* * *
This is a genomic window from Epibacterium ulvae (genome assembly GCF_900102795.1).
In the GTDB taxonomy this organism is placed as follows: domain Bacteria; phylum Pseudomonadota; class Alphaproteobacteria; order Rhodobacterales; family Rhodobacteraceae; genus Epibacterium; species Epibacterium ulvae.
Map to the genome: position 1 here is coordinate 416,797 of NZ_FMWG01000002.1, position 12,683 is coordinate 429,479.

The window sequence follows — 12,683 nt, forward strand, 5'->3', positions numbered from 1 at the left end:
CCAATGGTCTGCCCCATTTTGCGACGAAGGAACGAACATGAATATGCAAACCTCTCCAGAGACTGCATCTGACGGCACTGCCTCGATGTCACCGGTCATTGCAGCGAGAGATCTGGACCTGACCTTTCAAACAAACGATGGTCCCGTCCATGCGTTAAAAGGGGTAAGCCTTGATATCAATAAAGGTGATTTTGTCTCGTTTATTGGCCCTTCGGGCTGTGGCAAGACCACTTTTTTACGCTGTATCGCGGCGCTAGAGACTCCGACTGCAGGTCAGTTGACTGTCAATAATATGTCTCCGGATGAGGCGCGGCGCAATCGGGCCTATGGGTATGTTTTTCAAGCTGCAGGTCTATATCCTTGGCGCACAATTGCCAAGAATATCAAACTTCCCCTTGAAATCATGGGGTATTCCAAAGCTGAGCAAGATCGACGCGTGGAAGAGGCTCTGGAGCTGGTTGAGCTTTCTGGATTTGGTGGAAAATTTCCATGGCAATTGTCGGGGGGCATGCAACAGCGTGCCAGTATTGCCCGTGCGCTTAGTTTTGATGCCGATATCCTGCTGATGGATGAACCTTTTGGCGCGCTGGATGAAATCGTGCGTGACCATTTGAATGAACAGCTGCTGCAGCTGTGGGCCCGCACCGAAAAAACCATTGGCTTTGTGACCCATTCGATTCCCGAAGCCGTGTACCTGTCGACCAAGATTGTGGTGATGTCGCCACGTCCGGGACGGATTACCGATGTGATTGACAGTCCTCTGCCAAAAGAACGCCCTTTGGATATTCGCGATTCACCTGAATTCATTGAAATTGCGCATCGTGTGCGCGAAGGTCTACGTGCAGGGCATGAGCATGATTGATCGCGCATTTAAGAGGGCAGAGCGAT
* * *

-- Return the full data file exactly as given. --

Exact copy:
This is a genomic window from Epibacterium ulvae (genome assembly GCF_900102795.1).
In the GTDB taxonomy this organism is placed as follows: domain Bacteria; phylum Pseudomonadota; class Alphaproteobacteria; order Rhodobacterales; family Rhodobacteraceae; genus Epibacterium; species Epibacterium ulvae.
Map to the genome: position 1 here is coordinate 416,797 of NZ_FMWG01000002.1, position 12,683 is coordinate 429,479.

The window sequence follows — 12,683 nt, forward strand, 5'->3', positions numbered from 1 at the left end:
CCAATGGTCTGCCCCATTTTGCGACGAAGGAACGAACATGAATATGCAAACCTCTCCAGAGACTGCATCTGACGGCACTGCCTCGATGTCACCGGTCATTGCAGCGAGAGATCTGGACCTGACCTTTCAAACAAACGATGGTCCCGTCCATGCGTTAAAAGGGGTAAGCCTTGATATCAATAAAGGTGATTTTGTCTCGTTTATTGGCCCTTCGGGCTGTGGCAAGACCACTTTTTTACGCTGTATCGCGGCGCTAGAGACTCCGACTGCAGGTCAGTTGACTGTCAATAATATGTCTCCGGATGAGGCGCGGCGCAATCGGGCCTATGGGTATGTTTTTCAAGCTGCAGGTCTATATCCTTGGCGCACAATTGCCAAGAATATCAAACTTCCCCTTGAAATCATGGGGTATTCCAAAGCTGAGCAAGATCGACGCGTGGAAGAGGCTCTGGAGCTGGTTGAGCTTTCTGGATTTGGTGGAAAATTTCCATGGCAATTGTCGGGGGGCATGCAACAGCGTGCCAGTATTGCCCGTGCGCTTAGTTTTGATGCCGATATCCTGCTGATGGATGAACCTTTTGGCGCGCTGGATGAAATCGTGCGTGACCATTTGAATGAACAGCTGCTGCAGCTGTGGGCCCGCACCGAAAAAACCATTGGCTTTGTGACCCATTCGATTCCCGAAGCCGTGTACCTGTCGACCAAGATTGTGGTGATGTCGCCACGTCCGGGACGGATTACCGATGTGATTGACAGTCCTCTGCCAAAAGAACGCCCTTTGGATATTCGCGATTCACCTGAATTCATTGAAATTGCGCATCGTGTGCGCGAAGGTCTACGTGCAGGGCATGAGCATGATTGATCGCGCATTTAAGAGGGCAGAGCGAT